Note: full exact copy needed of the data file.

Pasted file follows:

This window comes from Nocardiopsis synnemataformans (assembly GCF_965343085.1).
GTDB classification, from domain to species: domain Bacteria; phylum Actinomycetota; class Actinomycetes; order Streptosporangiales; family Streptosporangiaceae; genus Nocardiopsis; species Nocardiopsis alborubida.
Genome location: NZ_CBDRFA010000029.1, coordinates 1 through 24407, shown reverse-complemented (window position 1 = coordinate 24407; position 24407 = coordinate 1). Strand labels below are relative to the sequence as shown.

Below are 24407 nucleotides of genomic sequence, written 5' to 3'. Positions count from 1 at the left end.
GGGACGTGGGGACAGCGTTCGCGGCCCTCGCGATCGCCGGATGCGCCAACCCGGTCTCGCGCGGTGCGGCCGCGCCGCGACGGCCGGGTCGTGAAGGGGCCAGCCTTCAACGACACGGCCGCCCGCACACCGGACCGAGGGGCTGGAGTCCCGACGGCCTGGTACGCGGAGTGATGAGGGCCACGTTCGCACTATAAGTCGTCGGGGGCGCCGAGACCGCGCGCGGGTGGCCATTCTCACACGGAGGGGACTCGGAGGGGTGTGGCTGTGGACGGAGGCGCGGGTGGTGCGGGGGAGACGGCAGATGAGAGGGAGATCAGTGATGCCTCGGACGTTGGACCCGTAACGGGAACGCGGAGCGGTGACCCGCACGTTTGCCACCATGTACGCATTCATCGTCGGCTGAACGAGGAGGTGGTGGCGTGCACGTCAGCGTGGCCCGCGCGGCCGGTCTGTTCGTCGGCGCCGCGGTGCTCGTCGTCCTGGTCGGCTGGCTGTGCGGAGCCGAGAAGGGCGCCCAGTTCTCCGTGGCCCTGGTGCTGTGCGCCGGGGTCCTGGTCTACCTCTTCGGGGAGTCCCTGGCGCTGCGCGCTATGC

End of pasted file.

This window comes from Nocardiopsis synnemataformans (assembly GCF_965343085.1).
GTDB classification, from domain to species: domain Bacteria; phylum Actinomycetota; class Actinomycetes; order Streptosporangiales; family Streptosporangiaceae; genus Nocardiopsis; species Nocardiopsis alborubida.
Genome location: NZ_CBDRFA010000029.1, coordinates 1 through 24407, shown reverse-complemented (window position 1 = coordinate 24407; position 24407 = coordinate 1). Strand labels below are relative to the sequence as shown.

Below are 24407 nucleotides of genomic sequence, written 5' to 3'. Positions count from 1 at the left end.
GGGACGTGGGGACAGCGTTCGCGGCCCTCGCGATCGCCGGATGCGCCAACCCGGTCTCGCGCGGTGCGGCCGCGCCGCGACGGCCGGGTCGTGAAGGGGCCAGCCTTCAACGACACGGCCGCCCGCACACCGGACCGAGGGGCTGGAGTCCCGACGGCCTGGTACGCGGAGTGATGAGGGCCACGTTCGCACTATAAGTCGTCGGGGGCGCCGAGACCGCGCGCGGGTGGCCATTCTCACACGGAGGGGACTCGGAGGGGTGTGGCTGTGGACGGAGGCGCGGGTGGTGCGGGGGAGACGGCAGATGAGAGGGAGATCAGTGATGCCTCGGACGTTGGACCCGTAACGGGAACGCGGAGCGGTGACCCGCACGTTTGCCACCATGTACGCATTCATCGTCGGCTGAACGAGGAGGTGGTGGCGTGCACGTCAGCGTGGCCCGCGCGGCCGGTCTGTTCGTCGGCGCCGCGGTGCTCGTCGTCCTGGTCGGCTGGCTGTGCGGAGCCGAGAAGGGCGCCCAGTTCTCCGTGGCCCTGGTGCTGTGCGCCGGGGTCCTGGTCTACCTCTTCGGGGAGTCCCTGGCGCTGCGCGCTATGC